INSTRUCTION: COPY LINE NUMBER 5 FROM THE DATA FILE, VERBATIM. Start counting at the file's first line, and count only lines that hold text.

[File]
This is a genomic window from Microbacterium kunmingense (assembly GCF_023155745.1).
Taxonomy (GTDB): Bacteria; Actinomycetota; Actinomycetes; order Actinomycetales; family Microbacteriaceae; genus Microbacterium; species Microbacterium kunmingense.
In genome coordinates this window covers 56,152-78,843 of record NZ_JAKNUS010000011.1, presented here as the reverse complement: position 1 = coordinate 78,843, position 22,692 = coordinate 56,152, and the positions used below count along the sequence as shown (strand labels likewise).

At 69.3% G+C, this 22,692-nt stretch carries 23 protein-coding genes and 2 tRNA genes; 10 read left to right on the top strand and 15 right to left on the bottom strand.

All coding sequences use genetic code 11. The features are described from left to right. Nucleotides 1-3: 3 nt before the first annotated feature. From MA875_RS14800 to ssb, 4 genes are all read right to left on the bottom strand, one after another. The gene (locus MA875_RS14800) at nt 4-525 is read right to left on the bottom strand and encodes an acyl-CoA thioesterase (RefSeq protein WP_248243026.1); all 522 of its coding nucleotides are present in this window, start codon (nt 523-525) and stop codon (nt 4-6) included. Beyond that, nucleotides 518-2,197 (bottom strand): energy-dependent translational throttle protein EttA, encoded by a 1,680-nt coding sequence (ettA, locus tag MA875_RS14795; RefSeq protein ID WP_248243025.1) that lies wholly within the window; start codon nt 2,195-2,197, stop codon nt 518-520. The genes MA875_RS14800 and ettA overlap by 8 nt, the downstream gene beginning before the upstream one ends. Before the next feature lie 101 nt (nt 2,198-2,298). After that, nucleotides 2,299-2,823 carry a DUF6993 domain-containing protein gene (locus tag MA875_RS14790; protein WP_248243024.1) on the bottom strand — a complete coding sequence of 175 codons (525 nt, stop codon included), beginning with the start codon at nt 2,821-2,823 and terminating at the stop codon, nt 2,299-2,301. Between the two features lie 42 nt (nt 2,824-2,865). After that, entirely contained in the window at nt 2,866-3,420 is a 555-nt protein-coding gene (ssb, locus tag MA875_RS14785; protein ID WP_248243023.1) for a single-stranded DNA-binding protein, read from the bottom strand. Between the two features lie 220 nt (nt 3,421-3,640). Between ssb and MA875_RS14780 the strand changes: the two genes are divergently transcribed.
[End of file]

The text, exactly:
All coding sequences use genetic code 11. The features are described from left to right. Nucleotides 1-3: 3 nt before the first annotated feature. From MA875_RS14800 to ssb, 4 genes are all read right to left on the bottom strand, one after another. The gene (locus MA875_RS14800) at nt 4-525 is read right to left on the bottom strand and encodes an acyl-CoA thioesterase (RefSeq protein WP_248243026.1); all 522 of its coding nucleotides are present in this window, start codon (nt 523-525) and stop codon (nt 4-6) included. Beyond that, nucleotides 518-2,197 (bottom strand): energy-dependent translational throttle protein EttA, encoded by a 1,680-nt coding sequence (ettA, locus tag MA875_RS14795; RefSeq protein ID WP_248243025.1) that lies wholly within the window; start codon nt 2,195-2,197, stop codon nt 518-520. The genes MA875_RS14800 and ettA overlap by 8 nt, the downstream gene beginning before the upstream one ends. Before the next feature lie 101 nt (nt 2,198-2,298). After that, nucleotides 2,299-2,823 carry a DUF6993 domain-containing protein gene (locus tag MA875_RS14790; protein WP_248243024.1) on the bottom strand — a complete coding sequence of 175 codons (525 nt, stop codon included), beginning with the start codon at nt 2,821-2,823 and terminating at the stop codon, nt 2,299-2,301. Between the two features lie 42 nt (nt 2,824-2,865). After that, entirely contained in the window at nt 2,866-3,420 is a 555-nt protein-coding gene (ssb, locus tag MA875_RS14785; protein ID WP_248243023.1) for a single-stranded DNA-binding protein, read from the bottom strand. Between the two features lie 220 nt (nt 3,421-3,640). Between ssb and MA875_RS14780 the strand changes: the two genes are divergently transcribed.